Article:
The big problem is that there are Christian scholars who guarantee that the Shroud is 100% genuine but refer to it as the “Shroud” and not as the “Holy Shroud”, others who are not 100% certain that the relic is genuine and give talks about it in churches. For some more, Cardinal Giovanni Saldarini referred to it as an “icon”, his predecessor Cardinal Anastásio Ballestrero was photographed leaning over it, Prof.Carlos Chagas who was the president of the Pontifical Academy of Sciences during the 1988 CD test did not believe it was genuine. No wonder one review of “The Sign” said that the author was more convinced about the authenticity than the Pope.
Last but not the least, scholars who believe that Jesus got out of the Shroud alive get more attention than they deserve, a non-Christian, who seems to be furthering the interests of his own sect, is the one who helps decide what should appear on the Shroud book list. In these circumstances, who has the right to demand that the Church conduct further tests? Is this the way to convince Professor Christopher Ramsey to kindly continue to keep the doors of his laboratory open?
Given what has been stated above, with no personal attacks or insults, it is clear that the correct procedure would have been to let Davor Aslanovski state what he wanted without being provoked and attacked. He has clearly said that he is sceptical about the Shroud’s authenticity, but he is also open-minded and may have a lot to offer.
Dear Mr Belz,
I hope it brings you some consolation that, though I will continue to ignore you here, such will by no means be the case on my blog. Quite to the contrary, you will find that I have already written a few things that address you directly.
I note Dr Aslanovski’s sustained and prolonged attack against my personal character on his blog. Sadly that is the freedom of the Internet. I certainly do not recall accusing him of a phallic complex, unless it was within the context of a response of something he may have written which might have warranted it. It does not seem to be my style. Perhaps it is a Freudian slip on his part. I certainly do not intend to give him the satisfaction of exposing myself to further calumnies from him on his blog site for the mere titillation of the few readers who may visit it.
To the point: He demonstrates no understanding of any persuasive scientific work on the Shroud relic whatsoever. He can only interpret the Shroud in terms of a cult. His reductionist approach, evident in his comments on such cultic matters, even demonstrates a failure to understand phenomenology in the matter of Religious Studies. It is clear that he has no room in whatever he believes for the Shroud’s possible authenticity. For if he supposed at all that it MIGHT be the authentic burial cloth of Jesus Christ, he would know that, given his scholarly abilities as demonstrated by his grand announcements, he would have a moral duty to look into the matter much further than he has. However he has done his homework by looking into the historical record only, and come up with exactly nothing. This is suffcient for him to dismiss it. No evidence before the 14th century; Ergo it didn’t exist before the 14th century. What arrogance!!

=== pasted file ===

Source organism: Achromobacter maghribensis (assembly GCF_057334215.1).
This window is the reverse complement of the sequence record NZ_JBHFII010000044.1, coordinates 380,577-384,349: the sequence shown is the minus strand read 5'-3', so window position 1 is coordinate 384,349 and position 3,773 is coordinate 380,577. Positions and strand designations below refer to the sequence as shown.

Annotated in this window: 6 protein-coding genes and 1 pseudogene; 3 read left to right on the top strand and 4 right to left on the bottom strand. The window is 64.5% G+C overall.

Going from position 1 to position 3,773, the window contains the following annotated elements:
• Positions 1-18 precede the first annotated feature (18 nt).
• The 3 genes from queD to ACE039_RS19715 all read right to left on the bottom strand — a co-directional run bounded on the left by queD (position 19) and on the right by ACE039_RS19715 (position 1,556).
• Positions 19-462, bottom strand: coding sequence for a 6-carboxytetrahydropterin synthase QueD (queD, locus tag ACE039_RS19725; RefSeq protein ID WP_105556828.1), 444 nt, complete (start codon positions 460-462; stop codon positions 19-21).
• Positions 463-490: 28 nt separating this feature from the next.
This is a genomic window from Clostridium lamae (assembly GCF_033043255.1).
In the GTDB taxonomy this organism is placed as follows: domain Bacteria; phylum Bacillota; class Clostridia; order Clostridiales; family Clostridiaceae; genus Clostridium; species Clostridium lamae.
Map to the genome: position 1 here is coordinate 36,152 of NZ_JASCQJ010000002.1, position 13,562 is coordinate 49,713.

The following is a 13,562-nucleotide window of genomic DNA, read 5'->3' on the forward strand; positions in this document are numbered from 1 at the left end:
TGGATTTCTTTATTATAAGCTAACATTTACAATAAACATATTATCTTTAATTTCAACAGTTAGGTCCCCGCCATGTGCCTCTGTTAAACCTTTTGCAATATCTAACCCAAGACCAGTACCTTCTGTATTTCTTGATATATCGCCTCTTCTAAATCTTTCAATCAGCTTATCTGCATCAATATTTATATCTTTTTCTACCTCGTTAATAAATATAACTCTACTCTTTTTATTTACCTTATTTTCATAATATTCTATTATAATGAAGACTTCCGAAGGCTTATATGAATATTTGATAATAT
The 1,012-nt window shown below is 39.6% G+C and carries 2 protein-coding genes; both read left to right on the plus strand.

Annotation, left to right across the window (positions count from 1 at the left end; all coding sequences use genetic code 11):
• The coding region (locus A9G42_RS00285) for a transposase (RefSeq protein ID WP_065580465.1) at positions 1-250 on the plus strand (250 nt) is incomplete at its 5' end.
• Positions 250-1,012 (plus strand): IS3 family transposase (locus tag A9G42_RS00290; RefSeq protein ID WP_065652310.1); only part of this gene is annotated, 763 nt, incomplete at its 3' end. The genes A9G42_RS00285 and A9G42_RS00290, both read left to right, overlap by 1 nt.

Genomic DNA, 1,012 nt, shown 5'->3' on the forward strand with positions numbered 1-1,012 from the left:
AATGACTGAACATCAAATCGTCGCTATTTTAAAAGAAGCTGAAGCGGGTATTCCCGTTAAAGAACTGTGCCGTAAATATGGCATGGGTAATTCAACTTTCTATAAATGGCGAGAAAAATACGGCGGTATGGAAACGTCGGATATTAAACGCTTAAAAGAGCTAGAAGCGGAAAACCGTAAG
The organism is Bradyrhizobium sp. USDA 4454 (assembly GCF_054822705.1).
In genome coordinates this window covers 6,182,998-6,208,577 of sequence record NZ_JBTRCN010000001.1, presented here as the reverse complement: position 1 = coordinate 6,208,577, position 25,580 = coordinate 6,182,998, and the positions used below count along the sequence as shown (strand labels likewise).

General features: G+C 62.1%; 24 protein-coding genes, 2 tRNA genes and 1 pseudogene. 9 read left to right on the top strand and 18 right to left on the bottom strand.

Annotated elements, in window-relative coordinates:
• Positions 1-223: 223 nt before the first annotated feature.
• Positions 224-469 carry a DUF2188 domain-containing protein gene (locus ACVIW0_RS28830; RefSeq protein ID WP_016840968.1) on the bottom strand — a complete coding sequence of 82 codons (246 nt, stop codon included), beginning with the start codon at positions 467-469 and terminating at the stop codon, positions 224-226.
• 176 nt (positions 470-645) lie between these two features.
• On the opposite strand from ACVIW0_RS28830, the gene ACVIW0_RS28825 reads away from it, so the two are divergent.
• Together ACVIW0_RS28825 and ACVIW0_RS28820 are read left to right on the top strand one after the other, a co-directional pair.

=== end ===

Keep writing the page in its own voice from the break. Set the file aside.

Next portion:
I am afraid that this puts the kibosh on Louis’ hoped for reconciliation and expectation that we might see something useful from Dr Aslanovski in the way of a clue to its provenance. Sorry Louis; Dr Aslanovski has given his decision. It didn’t exist before the 14th century!
Well stated again Dave, and I second your descriptive statements to Dr Asslanoviki’s character.
A footnote: Most of us elderly folk have achieved sufficient from a life’s labour, for a well-earned rest. Some of us spend what little remains to us thinking up stupid things to say for our own amusement, or indulge in other mischief, while yet others of us use this time for more constructive purposes. The portrait decorating Dr Aslanovski’s web-site suggests he is of more youthful years, and that he ought to be more preoccupied in the business of earning a living and making his own useful contribution instead of indulging in long rambling grandiloquent verbiage. It shows a lean and hungry look, and there is an ancient rumour that such are dangerous.
I have achieved enough already to have the confidence of considering myself an interesting character, but hardly enough to warrant a neurotic or psychotic obsession, as evidenced by Dr Aslanovski”s undue preoccupation with my character on his web-site.
It is very difficult to be a Christian, and that, perhaps, is what led Nietzsche to say, “The last Christian died on the cross.” That was no doubt an exaggeration he needed to justify the direction he was taking. One can not lose hope, even in this realm of Shroud studies, where it is not fresh news that there was some talk about who among the “Shroudies” was Christian. All of us who use the label “Christian” need to think about it from time to time. It takes us to the “mustard seed” in that parable of Jesus….